Judge: Confederate emblem ‘anti-American’
Jackson, Miss. — A federal judge said Tuesday that the Confederate emblem on the Mississippi flag is “anti-American” because it represents those who fought to leave the United States.
But U.S. District Judge Carlton Reeves is not yet saying whether he will fully consider a lawsuit that seeks to eliminate the flag as a state symbol.
Reeves heard more than three hours of arguments about motions in the lawsuit that Carlos Moore, an African-American attorney from Grenada, Mississippi, filed against the state. Moore is asking Reeves to declare the flag an unconstitutional relic of slavery.
Moore argued that under the U.S. Supreme Court decision last summer that effectively legalized same-sex marriage nationwide, a majority of justices found the Constitution protects a fundamental right of dignity. Moore argued the state flag violates his dignity and that of other African-Americans.
“I’m nobody’s second-class citizen, and I don’t appreciate being treated as such,” Moore said.
Reeves — who is also African-American — said he is considering two questions as he decides whether to give more thorough consideration to Moore’s lawsuit or to dismiss it.
One question is whether Moore has legal standing to sue the state, including whether Moore can prove he has been harmed because of the flag. The other question is whether flag design is an issue that can be decided by a court.
Reeves asked attorneys dozens of questions on both points Tuesday.
An assistant state attorney general, Doug Miracle, argued flag design is a political question that should be decided by the Legislature.
“The issue is not one of whether the legislative branch will act,” Miracle said. “The issue is whether it is capable and it is better suited.”
Mississippi has used the same flag since 1894, and its upper left corner has the Confederate battle emblem — a red field topped by a blue X dotted with 13 white starts. Voters chose to keep the banner in a 2001 referendum, and it’s the last state flag in the nation to prominently feature the emblem.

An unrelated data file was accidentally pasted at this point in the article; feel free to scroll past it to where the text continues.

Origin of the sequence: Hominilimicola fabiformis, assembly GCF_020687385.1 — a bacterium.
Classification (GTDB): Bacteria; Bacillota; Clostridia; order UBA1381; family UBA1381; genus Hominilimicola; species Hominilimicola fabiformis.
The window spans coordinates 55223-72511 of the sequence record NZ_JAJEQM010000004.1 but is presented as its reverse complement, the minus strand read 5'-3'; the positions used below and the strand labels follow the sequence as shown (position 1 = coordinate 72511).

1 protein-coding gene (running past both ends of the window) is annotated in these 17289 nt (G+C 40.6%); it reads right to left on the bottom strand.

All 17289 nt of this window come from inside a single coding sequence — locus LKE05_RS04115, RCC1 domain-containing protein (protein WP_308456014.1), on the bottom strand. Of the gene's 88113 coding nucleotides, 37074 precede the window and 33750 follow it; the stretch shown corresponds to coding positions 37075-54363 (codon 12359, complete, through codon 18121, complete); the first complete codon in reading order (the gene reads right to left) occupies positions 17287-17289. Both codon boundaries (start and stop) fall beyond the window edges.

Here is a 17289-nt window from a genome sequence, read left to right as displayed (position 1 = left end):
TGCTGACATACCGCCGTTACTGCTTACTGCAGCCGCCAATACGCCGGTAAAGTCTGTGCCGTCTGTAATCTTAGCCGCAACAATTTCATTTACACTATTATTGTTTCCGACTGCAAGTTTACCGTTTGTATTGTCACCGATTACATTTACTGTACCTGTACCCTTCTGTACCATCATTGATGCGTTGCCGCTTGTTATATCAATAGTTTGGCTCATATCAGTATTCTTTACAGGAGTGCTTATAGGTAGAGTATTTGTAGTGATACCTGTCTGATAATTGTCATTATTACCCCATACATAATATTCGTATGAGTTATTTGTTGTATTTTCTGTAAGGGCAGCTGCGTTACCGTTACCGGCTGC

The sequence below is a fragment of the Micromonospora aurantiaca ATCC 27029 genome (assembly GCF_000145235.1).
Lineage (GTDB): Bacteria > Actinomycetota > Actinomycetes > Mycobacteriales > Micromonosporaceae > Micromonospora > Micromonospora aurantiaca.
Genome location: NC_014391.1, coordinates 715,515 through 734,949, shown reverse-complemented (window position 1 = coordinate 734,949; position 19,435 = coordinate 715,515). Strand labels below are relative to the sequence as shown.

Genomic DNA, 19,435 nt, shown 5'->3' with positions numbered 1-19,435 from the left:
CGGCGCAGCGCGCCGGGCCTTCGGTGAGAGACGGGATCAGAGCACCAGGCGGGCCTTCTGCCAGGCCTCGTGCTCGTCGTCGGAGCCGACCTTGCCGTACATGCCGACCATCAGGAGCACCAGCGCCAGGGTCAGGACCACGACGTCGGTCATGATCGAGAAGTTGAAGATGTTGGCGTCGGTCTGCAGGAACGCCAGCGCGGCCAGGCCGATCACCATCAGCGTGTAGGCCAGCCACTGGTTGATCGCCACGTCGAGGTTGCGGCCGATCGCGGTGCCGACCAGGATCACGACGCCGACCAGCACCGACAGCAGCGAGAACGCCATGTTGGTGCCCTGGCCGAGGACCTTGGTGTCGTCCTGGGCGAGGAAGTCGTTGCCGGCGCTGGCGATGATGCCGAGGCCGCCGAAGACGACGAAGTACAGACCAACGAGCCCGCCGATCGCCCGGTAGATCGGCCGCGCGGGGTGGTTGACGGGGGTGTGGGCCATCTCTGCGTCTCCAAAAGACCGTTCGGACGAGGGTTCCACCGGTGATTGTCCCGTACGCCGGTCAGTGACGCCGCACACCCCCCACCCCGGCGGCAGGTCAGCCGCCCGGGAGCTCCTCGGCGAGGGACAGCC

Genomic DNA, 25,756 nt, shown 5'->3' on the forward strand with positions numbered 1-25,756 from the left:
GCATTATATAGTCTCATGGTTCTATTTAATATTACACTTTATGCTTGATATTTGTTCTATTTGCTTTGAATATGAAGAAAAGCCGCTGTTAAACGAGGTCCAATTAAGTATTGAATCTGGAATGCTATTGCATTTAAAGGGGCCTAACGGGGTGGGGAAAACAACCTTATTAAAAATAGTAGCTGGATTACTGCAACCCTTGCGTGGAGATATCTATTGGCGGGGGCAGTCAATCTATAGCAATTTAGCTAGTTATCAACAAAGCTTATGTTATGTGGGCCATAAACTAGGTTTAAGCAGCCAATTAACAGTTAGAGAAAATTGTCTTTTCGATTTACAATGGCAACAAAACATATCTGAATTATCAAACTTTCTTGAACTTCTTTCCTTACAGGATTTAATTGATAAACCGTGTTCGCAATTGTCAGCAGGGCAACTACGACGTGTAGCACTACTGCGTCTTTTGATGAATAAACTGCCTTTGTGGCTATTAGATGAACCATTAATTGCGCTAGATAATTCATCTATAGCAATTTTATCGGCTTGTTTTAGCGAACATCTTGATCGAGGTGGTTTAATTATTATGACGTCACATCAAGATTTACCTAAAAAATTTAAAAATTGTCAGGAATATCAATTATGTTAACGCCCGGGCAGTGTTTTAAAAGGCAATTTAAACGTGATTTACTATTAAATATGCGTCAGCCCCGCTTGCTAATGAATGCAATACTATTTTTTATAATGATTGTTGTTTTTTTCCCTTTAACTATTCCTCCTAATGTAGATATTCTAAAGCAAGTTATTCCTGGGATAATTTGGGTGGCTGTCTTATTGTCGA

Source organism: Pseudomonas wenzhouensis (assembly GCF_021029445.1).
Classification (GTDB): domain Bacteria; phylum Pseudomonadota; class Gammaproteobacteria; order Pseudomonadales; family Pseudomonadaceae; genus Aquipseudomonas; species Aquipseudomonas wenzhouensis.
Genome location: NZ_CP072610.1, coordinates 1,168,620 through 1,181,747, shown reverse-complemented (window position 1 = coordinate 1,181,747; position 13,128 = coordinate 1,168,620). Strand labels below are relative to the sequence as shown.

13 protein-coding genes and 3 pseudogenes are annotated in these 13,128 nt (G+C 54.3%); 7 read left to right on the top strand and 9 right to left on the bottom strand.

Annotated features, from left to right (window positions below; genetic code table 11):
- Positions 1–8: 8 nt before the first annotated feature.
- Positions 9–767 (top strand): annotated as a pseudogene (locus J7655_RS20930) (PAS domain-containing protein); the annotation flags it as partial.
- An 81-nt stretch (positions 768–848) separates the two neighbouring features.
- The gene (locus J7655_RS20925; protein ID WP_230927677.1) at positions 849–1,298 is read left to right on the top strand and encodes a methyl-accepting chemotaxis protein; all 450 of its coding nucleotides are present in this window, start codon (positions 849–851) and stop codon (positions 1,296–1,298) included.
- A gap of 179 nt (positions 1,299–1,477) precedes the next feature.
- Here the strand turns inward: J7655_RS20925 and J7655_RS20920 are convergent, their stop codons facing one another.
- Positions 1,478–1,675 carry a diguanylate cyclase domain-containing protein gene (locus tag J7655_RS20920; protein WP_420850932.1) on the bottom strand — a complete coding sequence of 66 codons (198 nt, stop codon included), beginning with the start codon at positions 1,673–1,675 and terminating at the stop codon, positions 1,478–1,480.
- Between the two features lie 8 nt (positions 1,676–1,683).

The public display of Confederate symbols has come under sharp debate since last summer, when nine black worshippers were massacred at a church in Charleston, South Carolina. The man charged in the slayings had the Confederate battle flag in photos of him published online.
Moore filed his lawsuit in February, days after legislative leaders declined to have the state House and Senate debate bills that would have either removed the Confederate emblem from the flag or punished public entities that refuse to fly it. Several local governments and some universities have taken down the flag since last summer. Republican Gov. Phil Bryant has said he supports the results of the 2001 vote but if the flag is to be changed, it should be done by a statewide vote.
Reeves didn’t say when he will rule on the arguments he heard Tuesday, but he noted they took place on the anniversary of the first shots of the Civil War being fired in 1861 at Fort Sumter, South Carolina.
“We’re still arguing about a flag in 2016 and arguing about a flag that is anti-American,” Reeves said. He said the Confederate battle flag was one symbol of those who fought to secede from the United States.
The judge also said the battle emblem is a symbol of the Confederacy, “which is anathema to anybody who lives within the 21st century.”